My comment in yesterday’s review about ‘free’ travelling for more people – preferably for all people – is something I have long believed in. OK, so ‘opening’ your borders might allow a few undesirables in, but I reckon they get in anyway. It’s the desirables who are kept out, because someone is under the impression their own lives will be better and safer for it.
Look at me! Or rather, look at the United Kingdom! Is it any worse off for having allowed me entry? I’d like to think not. Although they did their utmost best even towards a ‘nice white witch’ like me.
I liked this country, and I still do. I used to come here as often as I could squeeze the piggybank for the price of another ticket. The last few years before the Resident IT Consultant made me legal I used to come about six times a year. And that involved increasingly closer contact with the black book.
The immigration officers used to have this enormous family bible type of book next to them, into which they looked without fail whenever I attempted to enter the country. Black book = blacklist. Obvious. They always seemed disappointed I wasn’t in it.
However attractive you might think it is to be able to speak a foreign (to you) language well, it’s not good under such circumstances. It indicates you have spent too much time somewhere you aren’t supposed to have been. Hence the suspicion.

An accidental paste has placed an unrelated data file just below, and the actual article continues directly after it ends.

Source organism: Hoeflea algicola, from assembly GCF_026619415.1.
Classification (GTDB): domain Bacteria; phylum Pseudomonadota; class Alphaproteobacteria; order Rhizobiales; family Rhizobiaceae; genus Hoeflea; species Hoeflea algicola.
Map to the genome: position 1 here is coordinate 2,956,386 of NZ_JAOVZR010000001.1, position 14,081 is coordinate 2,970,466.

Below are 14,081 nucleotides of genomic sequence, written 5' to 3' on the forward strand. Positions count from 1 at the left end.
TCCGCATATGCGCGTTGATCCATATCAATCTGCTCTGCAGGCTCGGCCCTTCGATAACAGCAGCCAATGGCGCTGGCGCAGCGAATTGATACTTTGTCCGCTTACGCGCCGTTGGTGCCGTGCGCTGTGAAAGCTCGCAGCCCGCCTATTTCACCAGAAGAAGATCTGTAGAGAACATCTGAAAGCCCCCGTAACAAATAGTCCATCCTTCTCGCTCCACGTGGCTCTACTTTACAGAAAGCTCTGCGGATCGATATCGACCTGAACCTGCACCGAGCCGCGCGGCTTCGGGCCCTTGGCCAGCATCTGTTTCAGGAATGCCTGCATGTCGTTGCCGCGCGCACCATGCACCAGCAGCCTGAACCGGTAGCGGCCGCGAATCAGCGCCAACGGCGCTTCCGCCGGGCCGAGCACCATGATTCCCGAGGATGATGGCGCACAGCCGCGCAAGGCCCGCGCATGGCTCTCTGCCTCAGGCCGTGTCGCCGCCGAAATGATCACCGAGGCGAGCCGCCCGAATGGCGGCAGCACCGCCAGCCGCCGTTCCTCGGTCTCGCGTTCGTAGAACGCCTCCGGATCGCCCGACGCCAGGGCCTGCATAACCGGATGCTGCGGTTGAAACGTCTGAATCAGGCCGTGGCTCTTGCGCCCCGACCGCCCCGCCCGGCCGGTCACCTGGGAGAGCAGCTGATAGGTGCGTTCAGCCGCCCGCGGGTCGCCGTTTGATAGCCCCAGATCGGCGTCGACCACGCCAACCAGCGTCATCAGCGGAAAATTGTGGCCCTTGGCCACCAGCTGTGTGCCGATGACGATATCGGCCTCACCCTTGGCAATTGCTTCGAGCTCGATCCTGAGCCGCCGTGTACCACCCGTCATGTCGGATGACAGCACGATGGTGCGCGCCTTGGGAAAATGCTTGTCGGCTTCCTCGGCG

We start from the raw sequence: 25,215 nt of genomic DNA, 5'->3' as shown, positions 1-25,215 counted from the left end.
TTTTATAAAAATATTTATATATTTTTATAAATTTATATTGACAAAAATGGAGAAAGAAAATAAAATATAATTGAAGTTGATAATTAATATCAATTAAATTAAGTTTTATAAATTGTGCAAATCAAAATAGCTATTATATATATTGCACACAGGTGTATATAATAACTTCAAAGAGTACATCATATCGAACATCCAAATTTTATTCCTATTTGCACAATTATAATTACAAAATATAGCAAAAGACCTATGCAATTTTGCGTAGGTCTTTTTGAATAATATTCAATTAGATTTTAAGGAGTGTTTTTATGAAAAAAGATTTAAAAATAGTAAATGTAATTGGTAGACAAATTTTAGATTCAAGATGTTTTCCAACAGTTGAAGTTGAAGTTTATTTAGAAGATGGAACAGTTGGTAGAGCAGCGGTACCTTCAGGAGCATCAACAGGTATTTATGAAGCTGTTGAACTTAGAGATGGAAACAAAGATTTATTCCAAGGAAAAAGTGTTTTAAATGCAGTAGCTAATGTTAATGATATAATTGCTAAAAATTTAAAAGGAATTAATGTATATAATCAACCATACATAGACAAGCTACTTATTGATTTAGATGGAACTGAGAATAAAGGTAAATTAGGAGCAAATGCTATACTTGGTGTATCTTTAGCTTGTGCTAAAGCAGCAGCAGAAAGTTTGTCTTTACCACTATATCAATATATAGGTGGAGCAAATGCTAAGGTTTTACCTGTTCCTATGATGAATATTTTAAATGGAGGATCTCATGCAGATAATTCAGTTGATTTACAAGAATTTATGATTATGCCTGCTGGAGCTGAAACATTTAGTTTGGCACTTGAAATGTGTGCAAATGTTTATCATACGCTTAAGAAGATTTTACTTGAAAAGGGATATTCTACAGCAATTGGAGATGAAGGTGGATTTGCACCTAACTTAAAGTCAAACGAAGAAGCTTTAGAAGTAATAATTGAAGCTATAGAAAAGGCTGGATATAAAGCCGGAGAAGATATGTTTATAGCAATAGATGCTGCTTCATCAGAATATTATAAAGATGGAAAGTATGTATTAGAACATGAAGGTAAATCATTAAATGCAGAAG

The way the book was used was similar to how Santa’s helper in Disney’s film checked if you were allowed what you had asked for in your letter to FC. Eat enough spinach, and you’re OK. I love spinach, and that will be why they always let me in.
I thought nothing of it. I knew they had to do their bit, and I did my bit. Then we could both be satisfied. I must have told the Resident IT Consultant about the black book, as you do when you run out of more meaningful things to base a conversation on.
He probably thought nothing of it, until some 15 years into my legality, when he happened to consult for the Home Office. He mentioned the black book and my experience with it. ‘How do you even know about the book?’ they asked.
It seems the big black book is/was a secret. (Like the Post Office Tower, I suppose.) You’re not meant to know it’s there, and the reading of it could have done with more inconspicuousness applied. Whether they didn’t know, were unable to or simply couldn’t be bothered, I have no idea. But large family bibles are hard to hide under your desk.